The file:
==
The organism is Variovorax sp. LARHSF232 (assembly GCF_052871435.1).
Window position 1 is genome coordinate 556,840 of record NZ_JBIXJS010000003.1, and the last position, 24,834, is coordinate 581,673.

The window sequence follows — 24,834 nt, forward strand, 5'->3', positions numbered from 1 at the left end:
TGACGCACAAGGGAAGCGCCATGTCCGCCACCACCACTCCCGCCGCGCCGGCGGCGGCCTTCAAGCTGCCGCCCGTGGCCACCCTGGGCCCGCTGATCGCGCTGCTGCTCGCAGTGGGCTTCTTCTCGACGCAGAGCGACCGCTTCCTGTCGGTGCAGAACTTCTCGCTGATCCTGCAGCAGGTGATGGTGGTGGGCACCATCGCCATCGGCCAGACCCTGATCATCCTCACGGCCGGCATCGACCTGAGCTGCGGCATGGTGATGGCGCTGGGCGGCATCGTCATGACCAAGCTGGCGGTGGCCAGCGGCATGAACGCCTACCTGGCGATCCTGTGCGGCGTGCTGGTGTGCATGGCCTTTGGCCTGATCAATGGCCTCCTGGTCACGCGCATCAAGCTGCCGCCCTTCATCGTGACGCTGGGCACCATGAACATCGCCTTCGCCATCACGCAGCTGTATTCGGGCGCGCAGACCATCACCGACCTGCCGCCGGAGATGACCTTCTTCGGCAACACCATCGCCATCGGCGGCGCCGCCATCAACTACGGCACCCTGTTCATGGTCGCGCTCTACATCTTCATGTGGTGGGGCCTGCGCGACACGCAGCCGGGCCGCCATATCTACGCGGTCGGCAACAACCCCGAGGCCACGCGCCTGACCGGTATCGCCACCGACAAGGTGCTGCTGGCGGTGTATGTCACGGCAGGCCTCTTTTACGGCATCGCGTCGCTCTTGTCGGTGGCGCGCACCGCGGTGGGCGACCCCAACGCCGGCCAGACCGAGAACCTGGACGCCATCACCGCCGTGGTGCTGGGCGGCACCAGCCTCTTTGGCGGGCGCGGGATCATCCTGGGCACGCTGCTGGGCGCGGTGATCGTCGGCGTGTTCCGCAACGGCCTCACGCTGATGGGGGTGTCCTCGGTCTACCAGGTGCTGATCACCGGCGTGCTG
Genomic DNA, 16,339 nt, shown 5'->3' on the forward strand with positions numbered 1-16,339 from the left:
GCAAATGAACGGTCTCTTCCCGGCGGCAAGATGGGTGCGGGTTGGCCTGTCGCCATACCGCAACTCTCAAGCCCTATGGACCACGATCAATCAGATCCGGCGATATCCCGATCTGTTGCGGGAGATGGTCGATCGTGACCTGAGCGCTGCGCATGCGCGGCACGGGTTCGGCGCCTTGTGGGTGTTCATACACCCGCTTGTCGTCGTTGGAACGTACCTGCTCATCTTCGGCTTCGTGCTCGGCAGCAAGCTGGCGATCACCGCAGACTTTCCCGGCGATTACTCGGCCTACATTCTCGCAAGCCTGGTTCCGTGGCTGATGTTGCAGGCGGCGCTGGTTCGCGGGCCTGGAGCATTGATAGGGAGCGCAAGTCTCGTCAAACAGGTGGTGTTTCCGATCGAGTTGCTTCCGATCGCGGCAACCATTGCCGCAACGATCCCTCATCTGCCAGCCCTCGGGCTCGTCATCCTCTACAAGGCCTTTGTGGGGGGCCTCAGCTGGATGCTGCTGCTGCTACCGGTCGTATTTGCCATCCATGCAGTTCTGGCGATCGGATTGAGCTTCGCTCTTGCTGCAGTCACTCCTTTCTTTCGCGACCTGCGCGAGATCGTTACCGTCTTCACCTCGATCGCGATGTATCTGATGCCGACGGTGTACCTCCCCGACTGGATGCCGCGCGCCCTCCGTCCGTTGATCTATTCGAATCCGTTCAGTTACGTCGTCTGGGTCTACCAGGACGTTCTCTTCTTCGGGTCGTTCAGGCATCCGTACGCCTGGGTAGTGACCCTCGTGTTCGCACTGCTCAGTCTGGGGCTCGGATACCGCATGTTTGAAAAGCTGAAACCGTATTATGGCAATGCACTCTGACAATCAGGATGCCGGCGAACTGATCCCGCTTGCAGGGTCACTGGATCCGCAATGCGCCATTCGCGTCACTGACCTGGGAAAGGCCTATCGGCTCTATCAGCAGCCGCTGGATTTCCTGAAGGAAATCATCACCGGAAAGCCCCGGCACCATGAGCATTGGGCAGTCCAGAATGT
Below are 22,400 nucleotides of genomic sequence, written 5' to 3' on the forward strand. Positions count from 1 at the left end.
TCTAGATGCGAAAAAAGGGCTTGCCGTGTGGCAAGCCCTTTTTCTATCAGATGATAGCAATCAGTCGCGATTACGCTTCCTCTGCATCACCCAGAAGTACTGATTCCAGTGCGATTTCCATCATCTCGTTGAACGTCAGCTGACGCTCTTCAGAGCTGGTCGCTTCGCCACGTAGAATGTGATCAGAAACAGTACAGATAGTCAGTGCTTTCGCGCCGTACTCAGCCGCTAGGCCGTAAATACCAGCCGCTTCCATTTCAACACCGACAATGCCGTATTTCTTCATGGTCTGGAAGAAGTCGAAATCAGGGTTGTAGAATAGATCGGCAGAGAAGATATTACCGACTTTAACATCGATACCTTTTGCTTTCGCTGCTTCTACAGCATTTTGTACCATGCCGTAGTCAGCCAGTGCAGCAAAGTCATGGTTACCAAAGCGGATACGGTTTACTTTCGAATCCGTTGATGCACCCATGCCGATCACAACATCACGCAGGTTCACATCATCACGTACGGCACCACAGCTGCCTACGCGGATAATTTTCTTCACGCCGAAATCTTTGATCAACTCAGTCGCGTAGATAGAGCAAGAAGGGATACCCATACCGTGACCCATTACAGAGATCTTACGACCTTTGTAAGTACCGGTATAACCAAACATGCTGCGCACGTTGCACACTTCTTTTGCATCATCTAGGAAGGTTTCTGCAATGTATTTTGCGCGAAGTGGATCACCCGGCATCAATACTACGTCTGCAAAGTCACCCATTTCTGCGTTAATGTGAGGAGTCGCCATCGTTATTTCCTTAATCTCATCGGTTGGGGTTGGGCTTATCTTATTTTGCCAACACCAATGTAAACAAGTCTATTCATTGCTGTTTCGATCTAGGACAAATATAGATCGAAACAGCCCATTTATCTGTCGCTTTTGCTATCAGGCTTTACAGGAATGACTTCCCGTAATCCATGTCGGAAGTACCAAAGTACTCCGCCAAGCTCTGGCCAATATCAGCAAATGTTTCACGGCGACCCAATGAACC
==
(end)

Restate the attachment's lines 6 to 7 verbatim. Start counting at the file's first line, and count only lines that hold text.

GCAAATGAACGGTCTCTTCCCGGCGGCAAGATGGGTGCGGGTTGGCCTGTCGCCATACCGCAACTCTCAAGCCCTATGGACCACGATCAATCAGATCCGGCGATATCCCGATCTGTTGCGGGAGATGGTCGATCGTGACCTGAGCGCTGCGCATGCGCGGCACGGGTTCGGCGCCTTGTGGGTGTTCATACACCCGCTTGTCGTCGTTGGAACGTACCTGCTCATCTTCGGCTTCGTGCTCGGCAGCAAGCTGGCGATCACCGCAGACTTTCCCGGCGATTACTCGGCCTACATTCTCGCAAGCCTGGTTCCGTGGCTGATGTTGCAGGCGGCGCTGGTTCGCGGGCCTGGAGCATTGATAGGGAGCGCAAGTCTCGTCAAACAGGTGGTGTTTCCGATCGAGTTGCTTCCGATCGCGGCAACCATTGCCGCAACGATCCCTCATCTGCCAGCCCTCGGGCTCGTCATCCTCTACAAGGCCTTTGTGGGGGGCCTCAGCTGGATGCTGCTGCTGCTACCGGTCGTATTTGCCATCCATGCAGTTCTGGCGATCGGATTGAGCTTCGCTCTTGCTGCAGTCACTCCTTTCTTTCGCGACCTGCGCGAGATCGTTACCGTCTTCACCTCGATCGCGATGTATCTGATGCCGACGGTGTACCTCCCCGACTGGATGCCGCGCGCCCTCCGTCCGTTGATCTATTCGAATCCGTTCAGTTACGTCGTCTGGGTCTACCAGGACGTTCTCTTCTTCGGGTCGTTCAGGCATCCGTACGCCTGGGTAGTGACCCTCGTGTTCGCACTGCTCAGTCTGGGGCTCGGATACCGCATGTTTGAAAAGCTGAAACCGTATTATGGCAATGCACTCTGACAATCAGGATGCCGGCGAACTGATCCCGCTTGCAGGGTCACTGGATCCGCAATGCGCCATTCGCGTCACTGACCTGGGAAAGGCCTATCGGCTCTATCAGCAGCCGCTGGATTTCCTGAAGGAAATCATCACCGGAAAGCCCCGGCACCATGAGCATTGGGCAGTCCAGAATGT
Below are 22,400 nucleotides of genomic sequence, written 5' to 3' on the forward strand. Positions count from 1 at the left end.